3

My friend was showing me a program in shell script where he made where he would open the program, it would ask a question, he would type an answer. Then it would close but whatever he typed as the answer would be transferred to a text document.

5
  • What shell are you talking about? bash, zch, csh, tcsh, ...? Which version of Ubuntu are you running?
    – Jan
    Sep 6, 2014 at 20:25
  • i am using bash and I am using ubuntu 13.10 Sep 6, 2014 at 20:44
  • This question is most probably better suited for stackoverflow.
    – Jan
    Sep 6, 2014 at 20:45
  • 6
    @Jan Neither Ask Ubuntu nor Stack Overflow are places where "write my code for me" is acceptable as a question, so suggesting they post on Stack Overflow isn't likely to end in a good experience for them.
    – Seth
    Sep 6, 2014 at 23:32
  • @TheWaffleNinja Does the input need to be appended to the end of the file, or a new file created for it? If the latter, should the old file (or its contents) be replaced? While this is answerable (and has been answered) already, it could be made more specific. Sep 7, 2014 at 0:19

3 Answers 3

5

I'd suggest starting with something like

#!/bin/bash

read -p "Your question here: "

echo "$REPLY" > somefile

You can read more about bash's read command either from the manual page (man bash) or by typing help read at the shell prompt.

2

If the response doesn't need to be tested , it is sufficient to do it in just one line:

$ echo "Enter blah" && cat > output.txt
Enter blah
blah 
# Press Ctrl+D to stop recording stuff into file
$ cat output.txt
blah

What happens here is we use echo to output text on screen. && simply is boolean operator and means "if previous command was successful, execute second one". && is not important here, and ; could be used just as well. cat > output.txt is the fun part - with no file specified, cat will read stdin stream by default ( which in this case is your keyboard ) and parrot it out to stdout. What > does is send stdout stream to file. So basically, we've rewired data streams to go from keyboard to file, instead of keyboard to terminal screen , in just a few characters of text.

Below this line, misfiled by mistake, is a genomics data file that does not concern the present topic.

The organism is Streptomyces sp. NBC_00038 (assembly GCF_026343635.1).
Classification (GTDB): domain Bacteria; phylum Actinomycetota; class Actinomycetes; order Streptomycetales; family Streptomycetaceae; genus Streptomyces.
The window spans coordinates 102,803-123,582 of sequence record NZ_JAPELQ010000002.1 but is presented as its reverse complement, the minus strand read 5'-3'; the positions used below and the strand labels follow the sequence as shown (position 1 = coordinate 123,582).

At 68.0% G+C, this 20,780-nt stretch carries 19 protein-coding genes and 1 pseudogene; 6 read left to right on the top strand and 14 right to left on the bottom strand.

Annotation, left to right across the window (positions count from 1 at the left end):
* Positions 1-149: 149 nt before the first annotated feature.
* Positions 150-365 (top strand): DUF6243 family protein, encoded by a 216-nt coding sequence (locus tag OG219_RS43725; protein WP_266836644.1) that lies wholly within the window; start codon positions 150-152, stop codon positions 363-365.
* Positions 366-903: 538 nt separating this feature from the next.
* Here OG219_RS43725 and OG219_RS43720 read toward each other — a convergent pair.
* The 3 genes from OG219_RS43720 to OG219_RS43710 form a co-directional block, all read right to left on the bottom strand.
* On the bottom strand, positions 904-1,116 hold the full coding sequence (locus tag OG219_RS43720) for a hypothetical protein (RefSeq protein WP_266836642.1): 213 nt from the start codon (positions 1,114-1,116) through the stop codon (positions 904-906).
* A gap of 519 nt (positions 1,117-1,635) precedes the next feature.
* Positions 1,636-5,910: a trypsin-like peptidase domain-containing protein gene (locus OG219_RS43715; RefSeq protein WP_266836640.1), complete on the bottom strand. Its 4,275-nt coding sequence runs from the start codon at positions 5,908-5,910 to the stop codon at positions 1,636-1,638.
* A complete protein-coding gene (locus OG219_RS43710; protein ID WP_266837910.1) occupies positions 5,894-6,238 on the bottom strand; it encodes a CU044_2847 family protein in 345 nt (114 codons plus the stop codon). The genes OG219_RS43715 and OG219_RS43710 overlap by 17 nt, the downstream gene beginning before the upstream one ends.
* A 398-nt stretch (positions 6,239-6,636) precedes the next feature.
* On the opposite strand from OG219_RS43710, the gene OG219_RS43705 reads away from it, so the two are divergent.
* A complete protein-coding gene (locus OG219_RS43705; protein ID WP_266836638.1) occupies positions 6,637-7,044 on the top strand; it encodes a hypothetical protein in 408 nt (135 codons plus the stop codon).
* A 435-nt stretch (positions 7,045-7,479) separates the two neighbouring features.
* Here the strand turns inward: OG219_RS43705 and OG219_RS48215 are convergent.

This doesn't necessarily need to be done in shell alone, it can be done with other tools, like python:

$ python -c 'import sys;print("Say hello");f=open("output.txt","w");[f.write(l) for l in sys.stdin.readlines()];f.close()'       
Say hello
Hello AskUbuntu
# press Ctrl+D
$ cat output.txt
Hello AskUbuntu
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#/bin/bash
#Here you can ask your question just edit "Your Question".
echo "Your Question"
#"read" this command reads input from user and store in text what ever 
#like word "answer" used here as example.
read answer
#"$answer" this input was taken by user from "read"  and stored in word answer . echo prints all words stored in $answer to file like anything.txt or any extention you can use.  
echo $answer > any_file.txt
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